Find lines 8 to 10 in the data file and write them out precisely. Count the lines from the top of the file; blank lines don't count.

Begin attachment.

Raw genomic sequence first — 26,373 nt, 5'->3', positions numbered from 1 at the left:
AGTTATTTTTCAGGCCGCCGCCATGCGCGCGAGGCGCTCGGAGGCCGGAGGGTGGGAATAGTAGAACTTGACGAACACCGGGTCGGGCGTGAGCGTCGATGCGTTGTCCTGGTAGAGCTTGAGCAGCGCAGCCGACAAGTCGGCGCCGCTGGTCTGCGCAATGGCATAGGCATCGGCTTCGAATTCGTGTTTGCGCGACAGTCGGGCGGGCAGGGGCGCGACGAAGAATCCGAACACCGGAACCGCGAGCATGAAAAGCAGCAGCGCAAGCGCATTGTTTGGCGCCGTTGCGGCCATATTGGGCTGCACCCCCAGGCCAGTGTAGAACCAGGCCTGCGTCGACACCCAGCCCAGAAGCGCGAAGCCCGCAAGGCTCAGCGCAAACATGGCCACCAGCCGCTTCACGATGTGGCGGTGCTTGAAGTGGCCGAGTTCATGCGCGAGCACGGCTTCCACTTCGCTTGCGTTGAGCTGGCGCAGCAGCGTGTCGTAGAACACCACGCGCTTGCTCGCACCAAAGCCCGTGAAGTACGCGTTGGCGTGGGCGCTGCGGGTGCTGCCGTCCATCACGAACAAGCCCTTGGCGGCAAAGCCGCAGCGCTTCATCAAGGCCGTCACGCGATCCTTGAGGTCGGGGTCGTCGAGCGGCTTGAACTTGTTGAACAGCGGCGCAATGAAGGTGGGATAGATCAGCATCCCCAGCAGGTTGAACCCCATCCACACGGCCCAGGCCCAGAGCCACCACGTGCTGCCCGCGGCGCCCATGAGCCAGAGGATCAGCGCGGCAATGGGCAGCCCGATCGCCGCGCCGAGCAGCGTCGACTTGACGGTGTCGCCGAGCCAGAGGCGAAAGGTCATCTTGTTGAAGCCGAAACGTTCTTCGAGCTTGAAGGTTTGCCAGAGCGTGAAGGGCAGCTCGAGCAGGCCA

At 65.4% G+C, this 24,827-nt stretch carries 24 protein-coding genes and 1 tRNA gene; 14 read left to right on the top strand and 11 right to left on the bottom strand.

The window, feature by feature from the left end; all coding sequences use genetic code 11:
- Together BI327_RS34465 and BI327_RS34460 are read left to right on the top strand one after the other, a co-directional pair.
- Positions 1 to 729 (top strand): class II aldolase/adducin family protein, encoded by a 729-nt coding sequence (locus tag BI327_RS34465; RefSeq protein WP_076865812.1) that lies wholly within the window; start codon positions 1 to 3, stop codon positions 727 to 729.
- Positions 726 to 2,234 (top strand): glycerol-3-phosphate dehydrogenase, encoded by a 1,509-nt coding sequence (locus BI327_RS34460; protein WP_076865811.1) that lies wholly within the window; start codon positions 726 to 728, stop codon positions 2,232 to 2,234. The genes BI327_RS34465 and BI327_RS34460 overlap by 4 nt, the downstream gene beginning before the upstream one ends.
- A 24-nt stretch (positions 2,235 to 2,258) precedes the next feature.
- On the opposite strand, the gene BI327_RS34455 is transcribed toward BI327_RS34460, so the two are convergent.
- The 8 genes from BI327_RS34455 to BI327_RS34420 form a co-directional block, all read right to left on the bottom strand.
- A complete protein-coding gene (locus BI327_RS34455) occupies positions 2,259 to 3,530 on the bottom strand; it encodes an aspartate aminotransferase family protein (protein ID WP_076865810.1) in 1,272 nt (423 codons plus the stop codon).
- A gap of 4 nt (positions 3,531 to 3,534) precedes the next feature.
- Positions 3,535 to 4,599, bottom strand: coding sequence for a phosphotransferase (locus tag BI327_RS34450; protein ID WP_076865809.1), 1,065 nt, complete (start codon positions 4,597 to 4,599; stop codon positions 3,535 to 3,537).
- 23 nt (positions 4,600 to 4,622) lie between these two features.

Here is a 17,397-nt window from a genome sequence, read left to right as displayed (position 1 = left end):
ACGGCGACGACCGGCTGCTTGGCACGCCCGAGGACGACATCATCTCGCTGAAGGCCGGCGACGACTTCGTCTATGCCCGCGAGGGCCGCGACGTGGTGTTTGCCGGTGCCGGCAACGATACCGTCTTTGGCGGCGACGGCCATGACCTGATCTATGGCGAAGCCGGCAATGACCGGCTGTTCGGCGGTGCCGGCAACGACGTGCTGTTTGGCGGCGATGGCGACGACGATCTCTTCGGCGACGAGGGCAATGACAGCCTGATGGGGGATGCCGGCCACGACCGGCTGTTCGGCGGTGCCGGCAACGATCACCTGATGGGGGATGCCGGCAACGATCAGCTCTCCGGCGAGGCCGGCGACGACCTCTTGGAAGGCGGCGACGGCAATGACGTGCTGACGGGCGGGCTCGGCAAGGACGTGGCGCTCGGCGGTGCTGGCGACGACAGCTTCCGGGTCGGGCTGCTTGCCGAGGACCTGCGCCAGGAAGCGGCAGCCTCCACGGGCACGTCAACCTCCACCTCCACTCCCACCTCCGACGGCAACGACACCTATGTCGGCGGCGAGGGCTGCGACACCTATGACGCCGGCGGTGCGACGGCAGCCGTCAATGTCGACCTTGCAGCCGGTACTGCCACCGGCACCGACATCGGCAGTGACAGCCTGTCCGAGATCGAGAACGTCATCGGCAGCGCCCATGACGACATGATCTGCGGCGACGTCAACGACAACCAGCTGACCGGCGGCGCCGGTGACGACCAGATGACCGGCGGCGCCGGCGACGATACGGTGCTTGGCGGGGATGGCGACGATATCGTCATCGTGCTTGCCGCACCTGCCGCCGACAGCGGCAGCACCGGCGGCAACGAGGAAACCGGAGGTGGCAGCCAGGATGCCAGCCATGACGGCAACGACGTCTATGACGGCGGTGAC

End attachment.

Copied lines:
- A 24-nt stretch (positions 2,235 to 2,258) precedes the next feature.
- On the opposite strand, the gene BI327_RS34455 is transcribed toward BI327_RS34460, so the two are convergent.
- The 8 genes from BI327_RS34455 to BI327_RS34420 form a co-directional block, all read right to left on the bottom strand.